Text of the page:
Harud is the season that we all know as autumn. It is the season of decay that comes before winter. Leaves shed themselves from their branches, the sun becomes pale and the wind dry. Degeneration is the order of the day. The film too, true to its title, feels like a constant movement towards darkness. The film opens with passionate calls for Azaadi. The story is of a Kashmiri family whose elder son has gone ‘missing’. The mother is trying to keep alive an elusive hope by attending meetings of the Association of Parents of Disappeared People. The father (played by the iconic Iranian actor Reza Naji), a traffic cop, goes about his daily routine of tea with some bread, getting dressed in his uniform only to stand in the middle of a square and see the traffic go by. The younger brother Rafiq is the one that interests the director. The camera travels with him to the border where he, along with two comrades, are about to cross the line of civility into violence. But Rafiq is taken back by his father to their home, somewhere in Kashmir. Rafiq is a young man who is angry but unsure. He delivers newspapers, sleeps, plays football as an inert goalie, has fights, saves a man’s life, suffers the collateral damage of a bomb blast and also eyes a young girl of the neighbourhood, ostensibly to give her some photographs. All these episodes are interwoven through some beautiful and meaningful camera work. Each frame is punctuated with objects of repression, be it barbwires, guns or military check posts. The sound design reminds me of the many Iranian films that have used 360 degree sound as a prominent character of the film rather than letting it remain in the background.

The story unfolds and the film culminates in an impending tragedy. In the midst of all these happenings, Rafiq’s relationship with extremism is kept delightfully ambiguous, if only to ensure that the larger picture remains. And the larger picture is that of a lost hope for a beautiful people who were once free.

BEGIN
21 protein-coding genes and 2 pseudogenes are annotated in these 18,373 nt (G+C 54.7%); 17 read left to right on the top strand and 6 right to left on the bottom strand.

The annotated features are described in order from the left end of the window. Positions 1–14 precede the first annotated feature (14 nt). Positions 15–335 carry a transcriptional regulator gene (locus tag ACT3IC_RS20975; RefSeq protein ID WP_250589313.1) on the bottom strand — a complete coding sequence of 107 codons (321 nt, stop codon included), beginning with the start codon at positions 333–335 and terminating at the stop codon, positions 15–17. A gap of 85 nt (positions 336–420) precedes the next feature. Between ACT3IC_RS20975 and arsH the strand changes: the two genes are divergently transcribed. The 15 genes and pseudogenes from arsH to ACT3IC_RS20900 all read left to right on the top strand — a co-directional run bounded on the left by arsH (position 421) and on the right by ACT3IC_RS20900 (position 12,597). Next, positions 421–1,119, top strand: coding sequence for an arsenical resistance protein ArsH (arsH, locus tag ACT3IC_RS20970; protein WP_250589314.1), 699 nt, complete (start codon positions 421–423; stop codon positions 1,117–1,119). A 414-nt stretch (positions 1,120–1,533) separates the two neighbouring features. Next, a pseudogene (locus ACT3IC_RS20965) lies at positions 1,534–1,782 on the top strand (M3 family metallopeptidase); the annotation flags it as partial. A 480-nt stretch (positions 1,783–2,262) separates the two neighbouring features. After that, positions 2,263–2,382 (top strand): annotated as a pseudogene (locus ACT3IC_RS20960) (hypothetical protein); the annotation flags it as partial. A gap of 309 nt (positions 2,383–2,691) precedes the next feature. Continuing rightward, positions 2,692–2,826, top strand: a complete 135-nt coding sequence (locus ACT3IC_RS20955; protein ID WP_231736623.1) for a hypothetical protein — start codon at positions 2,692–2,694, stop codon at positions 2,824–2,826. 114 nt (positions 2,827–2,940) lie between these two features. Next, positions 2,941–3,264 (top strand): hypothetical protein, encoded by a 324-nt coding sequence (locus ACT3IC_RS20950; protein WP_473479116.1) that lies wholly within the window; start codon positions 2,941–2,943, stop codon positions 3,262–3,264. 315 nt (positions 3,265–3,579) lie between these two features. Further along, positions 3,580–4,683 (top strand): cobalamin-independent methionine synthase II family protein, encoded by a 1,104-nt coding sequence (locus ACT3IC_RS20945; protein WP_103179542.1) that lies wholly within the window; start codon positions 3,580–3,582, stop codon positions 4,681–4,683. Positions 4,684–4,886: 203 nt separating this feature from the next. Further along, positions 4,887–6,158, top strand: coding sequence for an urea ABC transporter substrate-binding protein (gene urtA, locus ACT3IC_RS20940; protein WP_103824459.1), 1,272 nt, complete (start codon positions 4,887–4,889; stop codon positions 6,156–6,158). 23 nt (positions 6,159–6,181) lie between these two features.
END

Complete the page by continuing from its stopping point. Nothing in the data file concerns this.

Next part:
Sub scenes and sub plots make Harud politically relevant and artistically rich; almost like a new kind of cinema that demands critical appreciation.

Rafiq’s friends are a charm when they discuss who independent Kashmir’s biggest competition will be in football; it can’t be cricket crazy India, Pakistan is busy fighting and Afghanistan won’t be able to put together a team. China seems the only real threat.

The only real usefulness of Delhi seems to be that it is a centre for talent hunt shows.

The mobile revolution is a necessity to warn families and friends about a bomb blast here or a shoot out there. The journalist, reporting the euphoria of mobile connectivity in the valley, stumbles in her speech just enough to give the entire event the feel of a shenanigan.

I am ashamed of being a citizen of a state that demands obedience in the name of shallow development. We are like ostriches, hiding our faces in the sand, not seeing the obvious, and harping on false beliefs like India shining and world cup victories. A paradise of beautiful people is being torn to shreds daily while the army men adorn their dorms with crass posters of bollywood heroines. It is high time the seasons change, from long and dark winter to hopeful spring and finally to a free summer.

All Indians must see Harud. It is a masterfully made example of cinema that has the capacity to put its point across without being patronizing. It is great that PVR is releasing this throughout the nation but it would be heartening to see it reach the real people through national television. And for cinema’s sake, I hope Aamir Bashir does not stop with just one film.

 

%d bloggers like this: